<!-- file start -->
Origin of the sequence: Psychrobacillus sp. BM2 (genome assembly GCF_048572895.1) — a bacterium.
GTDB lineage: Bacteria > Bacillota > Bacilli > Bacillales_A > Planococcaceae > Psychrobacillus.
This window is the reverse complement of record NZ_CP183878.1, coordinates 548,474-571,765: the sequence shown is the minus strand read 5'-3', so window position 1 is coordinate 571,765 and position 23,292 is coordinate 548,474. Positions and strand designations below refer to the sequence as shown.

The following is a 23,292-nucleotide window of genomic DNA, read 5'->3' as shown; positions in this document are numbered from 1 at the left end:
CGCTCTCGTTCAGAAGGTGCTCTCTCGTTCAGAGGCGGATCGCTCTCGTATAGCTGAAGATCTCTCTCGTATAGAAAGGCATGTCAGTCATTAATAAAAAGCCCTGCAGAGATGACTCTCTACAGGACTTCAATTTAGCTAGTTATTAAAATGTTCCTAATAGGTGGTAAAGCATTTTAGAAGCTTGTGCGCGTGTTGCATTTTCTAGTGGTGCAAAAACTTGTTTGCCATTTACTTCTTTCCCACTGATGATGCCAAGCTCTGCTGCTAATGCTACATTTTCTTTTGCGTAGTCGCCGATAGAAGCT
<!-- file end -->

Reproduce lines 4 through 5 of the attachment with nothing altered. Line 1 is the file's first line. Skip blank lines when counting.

The following is a 23,292-nucleotide window of genomic DNA, read 5'->3' as shown; positions in this document are numbered from 1 at the left end:
CGCTCTCGTTCAGAAGGTGCTCTCTCGTTCAGAGGCGGATCGCTCTCGTATAGCTGAAGATCTCTCTCGTATAGAAAGGCATGTCAGTCATTAATAAAAAGCCCTGCAGAGATGACTCTCTACAGGACTTCAATTTAGCTAGTTATTAAAATGTTCCTAATAGGTGGTAAAGCATTTTAGAAGCTTGTGCGCGTGTTGCATTTTCTAGTGGTGCAAAAACTTGTTTGCCATTTACTTCTTTCCCACTGATGATGCCAAGCTCTGCTGCTAATGCTACATTTTCTTTTGCGTAGTCGCCGATAGAAGCT